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Bangladesh's Election Commission investigating vote rigging allegations
BANGLADESH'S Election Commission is investigating allegations of vote rigging coming from across the country on Sunday, a spokesman told Reuters, as polling for a general election marred by violence drew to a close.
Clashes between supporters of the ruling Awami League and its opponents have killed at least 10 and wounded more than 20, police said.
The main opposition Bangladesh Nationalist Party (BNP) said one of its candidates from Dhaka was stabbed while he was moving around in his constituency. Police said the circumstances of the attack on Salahuddin Ahmed were not yet clear.
The Election Commission said it would act if rigging was confirmed in the first fully competitive general election in a decade. "Allegations are coming from across the country and those are under investigation," commission spokesman SM Asaduzzaman said. "If we get any confirmation from our own channels then measures will be taken as per rules."
Reuters reporters across the country of 165 million people saw sparse turnout at polling booths during the election. Early results show Prime Minister Sheikh Hasina heading for a landslide election win, giving her a third straight term in office.
Mahbub Talukdar, one of the five election commissioners who stirred a controversy last week by saying there was no level-playing field for the parties, told Reuters he did not see any opposition polling agents near the Dhaka booth where he voted, suggesting they had been kept away.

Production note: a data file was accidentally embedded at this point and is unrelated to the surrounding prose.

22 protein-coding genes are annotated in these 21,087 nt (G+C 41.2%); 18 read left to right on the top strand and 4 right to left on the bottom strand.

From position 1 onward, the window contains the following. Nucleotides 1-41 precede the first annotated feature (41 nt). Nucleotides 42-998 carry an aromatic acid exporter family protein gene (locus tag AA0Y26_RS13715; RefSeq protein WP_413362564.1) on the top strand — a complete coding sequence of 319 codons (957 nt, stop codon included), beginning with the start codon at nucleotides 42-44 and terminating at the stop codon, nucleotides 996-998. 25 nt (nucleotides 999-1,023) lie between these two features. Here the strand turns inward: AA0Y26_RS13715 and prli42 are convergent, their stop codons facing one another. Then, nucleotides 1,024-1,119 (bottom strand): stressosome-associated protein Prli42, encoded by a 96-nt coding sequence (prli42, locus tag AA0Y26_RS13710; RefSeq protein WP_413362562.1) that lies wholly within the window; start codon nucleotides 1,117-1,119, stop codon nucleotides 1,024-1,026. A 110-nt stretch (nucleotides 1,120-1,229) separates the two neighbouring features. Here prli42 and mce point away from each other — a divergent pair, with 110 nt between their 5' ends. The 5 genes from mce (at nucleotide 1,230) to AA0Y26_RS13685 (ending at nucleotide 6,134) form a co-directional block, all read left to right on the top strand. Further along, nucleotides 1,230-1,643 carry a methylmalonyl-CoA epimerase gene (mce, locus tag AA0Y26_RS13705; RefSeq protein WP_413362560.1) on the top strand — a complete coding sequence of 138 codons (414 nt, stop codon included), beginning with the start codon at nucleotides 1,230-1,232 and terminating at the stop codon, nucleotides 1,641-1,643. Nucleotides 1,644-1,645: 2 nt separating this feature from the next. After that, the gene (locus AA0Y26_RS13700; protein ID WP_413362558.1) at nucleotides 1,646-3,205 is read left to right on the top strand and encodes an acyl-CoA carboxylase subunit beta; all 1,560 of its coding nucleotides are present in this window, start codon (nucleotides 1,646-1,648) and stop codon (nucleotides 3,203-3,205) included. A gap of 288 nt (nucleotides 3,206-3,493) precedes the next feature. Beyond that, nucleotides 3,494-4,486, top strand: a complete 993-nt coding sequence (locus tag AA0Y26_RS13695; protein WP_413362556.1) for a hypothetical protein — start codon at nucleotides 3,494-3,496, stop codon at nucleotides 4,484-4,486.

The clashes in the Muslim-majority country broke out between workers of the Awami League and its opponents, led by the BNP of former prime minister Khaleda Zia. At least one of the victims was attacked by a machete-carrying group, police said, adding a man from a paramilitary auxiliary force also died.
Alleging vote manipulation, at least six candidates fighting against the Awami League withdrew from the contest in Khulna, a divisional headquarters 300km south-west of Dhaka.
The BNP boycotted the last election in 2014 claiming it wouldn't be free and fair. The party has been hobbled by the absence of Khaleda, 74, who has been in jail since February on corruption charges which she says are politically motivated.
Ms Hasina and Khaleda have alternated in power for most of the last three decades and this is the first election the BNP has contested without its leader.
It stitched together the National Unity Front alliance with smaller parties, but has alleged its supporters and candidates faced attacks and intimidation, including shootings and arrests, at the hands of ruling party activists during campaigning. Some BNP leaders and a European diplomat said they feared the election would be rigged. REUTERS